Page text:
Science thrives on open debate, which is particularly true when it comes to novel concepts, such as the emerging field of postbiotics. We have carefully considered the opinion of Aguilar-Toalá et al. in their Correspondence on our Consensus Statement1 (Salminen, S. et al. The International Scientific Association of Probiotics and Prebiotics (ISAPP) consensus statement on the definition and scope of postbiotics. Nat. Rev. Gastroenterol. Hepatol. 18, 649–667 (2021)), and, although they raise important points (Aguilar-Toalá, J. E. et al. Postbiotics — when simplification fails to clarify. Nat. Rev. Gastroenterol. Hepatol. (2021))2, respectfully, we stand by the arguments made in our original paper.

Aguilar-Toalá et al.2 state that the term ‘postbiotic’ was already adequately defined in 2013 (ref.2) and the ISAPP definition added confusion, not clarity, to the field. However, six definitions of postbiotics had been published prior to our paper3,4,5,6,7,8, all of which differed on some important aspects (Supplementary Table 1), indicating that consensus around a single definition had not been achieved by the scientific community. The ISAPP panel had several concerns with the 2013 (ref.3) definition: it requires a probiotic as a progenitor, creating the untenable situation in which a metabolite produced by an established probiotic is considered a postbiotic whereas the same metabolite produced by a non-probiotic microorganism is not; it does not distinguish between a product administered to a host and microbial metabolites that could be produced in situ; and it uses the phrase “beneficial effects to the host in a direct or indirect way” and does not specify a health benefit, leaving the door open to further debate on what types of benefit could be encompassed. Aguilar-Toalá et al. state that the 2013 definition requires a “demonstrated benefit for the host (which would encompass health benefits)”; it does not encompass inanimate microorganisms, a topic of intense research, which we considered essential to capture under the latest postbiotic definition, to maintain broad and meaningful ‘-biotic’ categories.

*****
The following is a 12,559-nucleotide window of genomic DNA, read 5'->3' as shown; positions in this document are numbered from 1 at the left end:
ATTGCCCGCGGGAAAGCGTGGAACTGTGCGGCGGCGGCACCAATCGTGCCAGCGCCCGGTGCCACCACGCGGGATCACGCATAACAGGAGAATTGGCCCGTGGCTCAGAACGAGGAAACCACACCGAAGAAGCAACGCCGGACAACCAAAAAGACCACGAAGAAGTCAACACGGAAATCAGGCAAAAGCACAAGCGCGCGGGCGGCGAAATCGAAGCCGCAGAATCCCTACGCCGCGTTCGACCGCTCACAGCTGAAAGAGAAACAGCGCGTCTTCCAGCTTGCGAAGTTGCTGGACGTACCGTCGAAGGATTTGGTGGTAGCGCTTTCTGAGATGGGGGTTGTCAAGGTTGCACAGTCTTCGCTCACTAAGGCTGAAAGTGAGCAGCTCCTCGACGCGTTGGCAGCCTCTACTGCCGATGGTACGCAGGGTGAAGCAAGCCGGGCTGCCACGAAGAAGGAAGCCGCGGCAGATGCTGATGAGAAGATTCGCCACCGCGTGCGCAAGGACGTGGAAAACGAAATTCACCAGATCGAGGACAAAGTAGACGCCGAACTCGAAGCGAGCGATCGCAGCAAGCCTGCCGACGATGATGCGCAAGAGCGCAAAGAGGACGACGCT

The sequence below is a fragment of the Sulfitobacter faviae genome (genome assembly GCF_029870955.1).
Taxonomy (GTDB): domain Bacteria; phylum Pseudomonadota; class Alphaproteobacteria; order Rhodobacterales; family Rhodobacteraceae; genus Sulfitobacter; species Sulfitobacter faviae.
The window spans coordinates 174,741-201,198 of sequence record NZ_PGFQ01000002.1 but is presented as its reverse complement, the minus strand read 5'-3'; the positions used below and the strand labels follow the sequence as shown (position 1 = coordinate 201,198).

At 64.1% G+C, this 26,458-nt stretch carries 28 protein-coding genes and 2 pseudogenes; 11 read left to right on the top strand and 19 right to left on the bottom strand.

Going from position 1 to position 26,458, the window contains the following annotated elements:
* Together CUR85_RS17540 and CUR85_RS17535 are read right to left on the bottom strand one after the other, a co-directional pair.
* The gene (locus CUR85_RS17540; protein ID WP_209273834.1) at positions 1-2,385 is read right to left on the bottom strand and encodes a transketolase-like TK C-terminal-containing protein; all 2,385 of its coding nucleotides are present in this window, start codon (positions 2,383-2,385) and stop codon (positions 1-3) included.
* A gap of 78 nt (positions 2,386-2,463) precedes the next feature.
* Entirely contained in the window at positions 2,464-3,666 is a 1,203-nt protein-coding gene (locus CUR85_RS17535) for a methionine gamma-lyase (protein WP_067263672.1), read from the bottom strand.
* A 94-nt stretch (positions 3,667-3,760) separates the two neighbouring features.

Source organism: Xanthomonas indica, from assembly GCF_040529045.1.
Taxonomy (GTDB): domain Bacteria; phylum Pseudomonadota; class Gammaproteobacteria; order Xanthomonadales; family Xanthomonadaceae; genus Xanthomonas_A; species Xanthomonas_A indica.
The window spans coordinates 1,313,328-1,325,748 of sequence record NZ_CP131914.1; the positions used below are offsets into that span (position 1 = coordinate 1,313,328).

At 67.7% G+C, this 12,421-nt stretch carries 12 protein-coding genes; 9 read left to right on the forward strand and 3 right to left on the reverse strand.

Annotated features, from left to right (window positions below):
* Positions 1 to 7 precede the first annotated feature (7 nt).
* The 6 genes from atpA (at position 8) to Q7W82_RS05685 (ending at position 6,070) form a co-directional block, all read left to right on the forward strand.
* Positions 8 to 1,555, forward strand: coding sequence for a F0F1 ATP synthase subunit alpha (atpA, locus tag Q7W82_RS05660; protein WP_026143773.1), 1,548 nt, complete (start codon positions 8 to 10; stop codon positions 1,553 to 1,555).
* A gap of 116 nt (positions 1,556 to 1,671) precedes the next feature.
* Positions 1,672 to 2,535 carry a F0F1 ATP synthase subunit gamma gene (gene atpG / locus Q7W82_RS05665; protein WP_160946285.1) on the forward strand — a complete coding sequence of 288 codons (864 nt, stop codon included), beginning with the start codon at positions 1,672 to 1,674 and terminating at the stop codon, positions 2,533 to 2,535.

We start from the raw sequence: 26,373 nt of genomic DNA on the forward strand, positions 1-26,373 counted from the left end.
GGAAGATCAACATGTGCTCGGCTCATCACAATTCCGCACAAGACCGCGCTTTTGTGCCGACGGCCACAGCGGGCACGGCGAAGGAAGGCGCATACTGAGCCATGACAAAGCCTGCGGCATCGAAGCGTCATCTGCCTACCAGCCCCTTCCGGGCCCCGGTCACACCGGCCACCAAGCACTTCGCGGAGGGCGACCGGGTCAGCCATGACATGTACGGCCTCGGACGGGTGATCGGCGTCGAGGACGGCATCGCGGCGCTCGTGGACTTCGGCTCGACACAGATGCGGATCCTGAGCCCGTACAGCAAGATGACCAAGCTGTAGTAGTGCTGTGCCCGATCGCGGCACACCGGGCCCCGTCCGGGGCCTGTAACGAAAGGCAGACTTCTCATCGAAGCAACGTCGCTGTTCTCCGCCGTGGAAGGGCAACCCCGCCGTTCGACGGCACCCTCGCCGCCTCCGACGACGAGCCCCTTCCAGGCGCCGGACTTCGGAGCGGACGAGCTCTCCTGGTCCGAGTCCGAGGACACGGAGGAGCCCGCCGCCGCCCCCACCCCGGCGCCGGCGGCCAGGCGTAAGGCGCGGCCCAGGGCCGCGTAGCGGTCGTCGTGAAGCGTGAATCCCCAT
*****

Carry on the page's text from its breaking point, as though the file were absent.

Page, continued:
We disagree that valid markers of efficacy in products containing inactivated microorganisms are needed. Probiotics, prebiotics and synbiotics are all defined by their composition and function. The only markers of efficacy that are required are properly conducted efficacy trials and sufficient description of the ‘-biotic’ substance. For each product, it is incumbent upon product developers to define parameters needed for consistent production, methods for quantification and approaches to quality assurance.

The ISAPP definition of postbiotic focuses on inanimate (a term explained in our paper) microbial cells as we believe this approach is the best use of the term ‘postbiotic’ (meaning ‘after life’, not ‘from life’) and further embraces innovation in a growing and evolving scientificconcept that encompasses the potential health-conferring benefits of dead and/or inactivated cells. We did not see value in generating a term for molecules, which typically are already well-defined and named. We recognize that microbial metabolites are important, albeit not essential, components of postbiotics, and our definition encompasses their inclusion. If specific metabolites are not identified, then the term cell-free supernatant is sufficient. We remain convinced that the complex preparations with dead and/or inactivated cells that provide a health benefit are well described by the term ‘postbiotics’.

This field is in its infancy and we feel we have an opportunity now to coalesce around a more encompassing term. First definitions are not necessarily the best — consider the first definition published for probiotics in 1965 was “substances secreted by one microorganism that stimulate another microorganism”9. In the case of postbiotics, we felt that available definitions were not sufficient and we proposed an alternative that encompasses current science2. The final decision on the most appropriate and useful definition will rest with the scientific community and regulatory authorities.